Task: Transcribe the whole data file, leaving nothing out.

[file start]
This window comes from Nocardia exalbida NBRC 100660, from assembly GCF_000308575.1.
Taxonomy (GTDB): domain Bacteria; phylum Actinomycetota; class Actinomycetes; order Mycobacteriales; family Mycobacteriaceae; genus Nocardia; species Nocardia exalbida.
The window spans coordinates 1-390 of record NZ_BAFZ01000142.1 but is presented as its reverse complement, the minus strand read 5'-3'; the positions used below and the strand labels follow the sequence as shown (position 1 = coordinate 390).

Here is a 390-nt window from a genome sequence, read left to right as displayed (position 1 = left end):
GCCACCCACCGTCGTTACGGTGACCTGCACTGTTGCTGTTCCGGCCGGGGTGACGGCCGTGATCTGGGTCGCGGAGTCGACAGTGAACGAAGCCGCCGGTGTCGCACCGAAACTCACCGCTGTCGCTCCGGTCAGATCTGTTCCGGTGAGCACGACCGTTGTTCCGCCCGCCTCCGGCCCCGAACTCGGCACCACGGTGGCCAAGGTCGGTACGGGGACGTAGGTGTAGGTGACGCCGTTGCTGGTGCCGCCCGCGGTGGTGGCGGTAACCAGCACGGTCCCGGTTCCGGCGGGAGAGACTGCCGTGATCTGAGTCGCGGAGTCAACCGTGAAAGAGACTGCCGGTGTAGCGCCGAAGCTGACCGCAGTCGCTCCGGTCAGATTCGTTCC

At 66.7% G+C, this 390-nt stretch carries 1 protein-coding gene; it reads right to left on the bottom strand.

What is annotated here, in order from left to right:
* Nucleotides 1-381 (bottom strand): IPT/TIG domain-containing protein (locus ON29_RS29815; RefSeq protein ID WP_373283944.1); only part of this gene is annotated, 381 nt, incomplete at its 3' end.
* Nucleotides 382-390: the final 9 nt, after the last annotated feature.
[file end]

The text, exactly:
This window comes from Nocardia exalbida NBRC 100660, from assembly GCF_000308575.1.
Taxonomy (GTDB): domain Bacteria; phylum Actinomycetota; class Actinomycetes; order Mycobacteriales; family Mycobacteriaceae; genus Nocardia; species Nocardia exalbida.
The window spans coordinates 1-390 of record NZ_BAFZ01000142.1 but is presented as its reverse complement, the minus strand read 5'-3'; the positions used below and the strand labels follow the sequence as shown (position 1 = coordinate 390).

Here is a 390-nt window from a genome sequence, read left to right as displayed (position 1 = left end):
GCCACCCACCGTCGTTACGGTGACCTGCACTGTTGCTGTTCCGGCCGGGGTGACGGCCGTGATCTGGGTCGCGGAGTCGACAGTGAACGAAGCCGCCGGTGTCGCACCGAAACTCACCGCTGTCGCTCCGGTCAGATCTGTTCCGGTGAGCACGACCGTTGTTCCGCCCGCCTCCGGCCCCGAACTCGGCACCACGGTGGCCAAGGTCGGTACGGGGACGTAGGTGTAGGTGACGCCGTTGCTGGTGCCGCCCGCGGTGGTGGCGGTAACCAGCACGGTCCCGGTTCCGGCGGGAGAGACTGCCGTGATCTGAGTCGCGGAGTCAACCGTGAAAGAGACTGCCGGTGTAGCGCCGAAGCTGACCGCAGTCGCTCCGGTCAGATTCGTTCC

At 66.7% G+C, this 390-nt stretch carries 1 protein-coding gene; it reads right to left on the bottom strand.

What is annotated here, in order from left to right:
* Nucleotides 1-381 (bottom strand): IPT/TIG domain-containing protein (locus ON29_RS29815; RefSeq protein ID WP_373283944.1); only part of this gene is annotated, 381 nt, incomplete at its 3' end.
* Nucleotides 382-390: the final 9 nt, after the last annotated feature.